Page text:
Prioritize on your business’s strengths. One huge advantage that small businesses have over larger corporations is the ability to connect with their customers on an individual level. Great customer service is essential in creating customer loyalty, which smaller companies depend on to gain footing over the big store chains. Inspire staff with the role they play in the shopping small experience. Review your projected sales and consider hiring seasonal staff to stay on through the rest of the holidays, or consider having some staff members “on-call” in case you need more help.
Connect on Social Media
Follow the Shop Small campaign on social media and encourage local consumers to check out your company during the event. Take lots of photos of your products and customers interacting with your business throughout the day and upload them with the hashtags #ShopSmall and #SmallBizSat. Place signs by unique products or displays and encourage customers to take pictures and connect with your business on social media.
Create an Experience
Founder and CEO Dr. Cindy Jones of Colorado Aromatics Cultivated Skin Care described Small Business Saturday in her community as “a sort of customer appreciation, holiday event, educational and sales event all together.” In her Longmont, Colorado store, “customers get to try new products, get a discount on purchases, meet our team and enjoy refreshments,” shared Jones. “We love Small Business Saturday.”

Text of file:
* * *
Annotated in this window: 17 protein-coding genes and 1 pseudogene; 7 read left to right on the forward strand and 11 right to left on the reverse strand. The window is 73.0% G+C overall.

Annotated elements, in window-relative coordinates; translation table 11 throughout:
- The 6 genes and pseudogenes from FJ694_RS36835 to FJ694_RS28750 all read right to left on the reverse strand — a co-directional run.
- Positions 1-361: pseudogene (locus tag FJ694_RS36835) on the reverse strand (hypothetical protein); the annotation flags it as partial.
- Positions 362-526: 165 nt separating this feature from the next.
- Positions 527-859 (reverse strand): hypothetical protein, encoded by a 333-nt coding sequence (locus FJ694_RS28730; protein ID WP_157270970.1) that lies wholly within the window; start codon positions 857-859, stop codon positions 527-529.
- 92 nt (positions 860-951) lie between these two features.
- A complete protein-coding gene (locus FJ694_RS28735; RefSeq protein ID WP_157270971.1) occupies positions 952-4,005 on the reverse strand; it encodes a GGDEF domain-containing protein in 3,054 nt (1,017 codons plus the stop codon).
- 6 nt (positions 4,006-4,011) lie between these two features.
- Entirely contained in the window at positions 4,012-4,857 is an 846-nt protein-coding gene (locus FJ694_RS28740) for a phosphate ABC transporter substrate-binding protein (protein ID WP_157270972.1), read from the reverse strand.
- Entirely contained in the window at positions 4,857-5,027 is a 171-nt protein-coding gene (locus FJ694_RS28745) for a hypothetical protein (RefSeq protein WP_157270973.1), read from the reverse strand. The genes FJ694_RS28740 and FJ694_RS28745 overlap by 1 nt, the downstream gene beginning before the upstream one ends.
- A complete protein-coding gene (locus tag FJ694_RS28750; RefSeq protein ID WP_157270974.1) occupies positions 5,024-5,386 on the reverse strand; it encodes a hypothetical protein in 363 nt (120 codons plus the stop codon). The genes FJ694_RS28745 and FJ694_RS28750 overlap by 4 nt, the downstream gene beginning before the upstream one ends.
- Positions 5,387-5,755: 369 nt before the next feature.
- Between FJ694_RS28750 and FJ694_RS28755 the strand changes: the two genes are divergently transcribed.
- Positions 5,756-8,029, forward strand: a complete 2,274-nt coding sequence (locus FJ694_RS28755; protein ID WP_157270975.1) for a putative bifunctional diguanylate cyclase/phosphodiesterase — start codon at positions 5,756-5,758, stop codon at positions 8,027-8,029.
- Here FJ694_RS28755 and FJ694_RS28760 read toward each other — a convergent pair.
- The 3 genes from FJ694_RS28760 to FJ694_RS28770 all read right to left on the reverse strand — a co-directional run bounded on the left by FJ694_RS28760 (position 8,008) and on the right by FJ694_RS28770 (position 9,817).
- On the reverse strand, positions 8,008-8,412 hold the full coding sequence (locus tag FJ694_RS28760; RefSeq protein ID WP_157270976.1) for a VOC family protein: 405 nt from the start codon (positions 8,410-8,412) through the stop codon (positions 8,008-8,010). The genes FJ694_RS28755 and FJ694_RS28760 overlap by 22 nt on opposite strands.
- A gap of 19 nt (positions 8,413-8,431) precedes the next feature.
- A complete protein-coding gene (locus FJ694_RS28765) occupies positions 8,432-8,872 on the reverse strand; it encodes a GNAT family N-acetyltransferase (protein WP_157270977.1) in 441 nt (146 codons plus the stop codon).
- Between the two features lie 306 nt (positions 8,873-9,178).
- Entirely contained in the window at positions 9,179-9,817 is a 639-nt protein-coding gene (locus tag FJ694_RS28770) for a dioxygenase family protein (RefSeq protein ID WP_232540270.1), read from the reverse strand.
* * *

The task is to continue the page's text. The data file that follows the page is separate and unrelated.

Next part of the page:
Everybody loves free food. Brew several cups of joe and strategically station light refreshments around your product displays. Free gifts for the first few shoppers, free gift wrapping or an incentive discount like 15% off new items are all great ways to build positive associations with your business’s brand in the community. The IndiesFirst campaign by the American Booksellers Association brings authors to independent local bookstores to bring in the crowds on Small Business Saturday.
Establish Long-Term Relationships
Build your mailing list by asking customers to share their contact information. Pass out coupons for holiday sales in the near future to keep shoppers coming back. Follow up from Small Business Saturday with a simple “thank-you” email or note to your customers either individually or collectively through your business’s social media accounts.
Small Business Saturday Online
Is your business based online? Deborah Sweeney, CEO of MyCorporation.com, shared her experience on Small Business Saturday with a company that doesn’t fit the traditional brick and mortar mold. Although Sweeney’s office is headquartered in Calabasas, California, the company itself is based online. So Sweeney had to find a work-around. “We like to offer special promotions tailored specifically for that day and promote them in newsletters and via social media,” shared Sweeney. To maintain a physical presence in the community event Saturday, Sweeney said “we open up our storefront office location for walk-ins and put up festive decorations and set out snack incentives.”
Pick your favorite tip and start working now to make Small Business Saturday—and every day—a success for your small business. The more consumers shop small in your neighborhood, the stronger your local economy and community.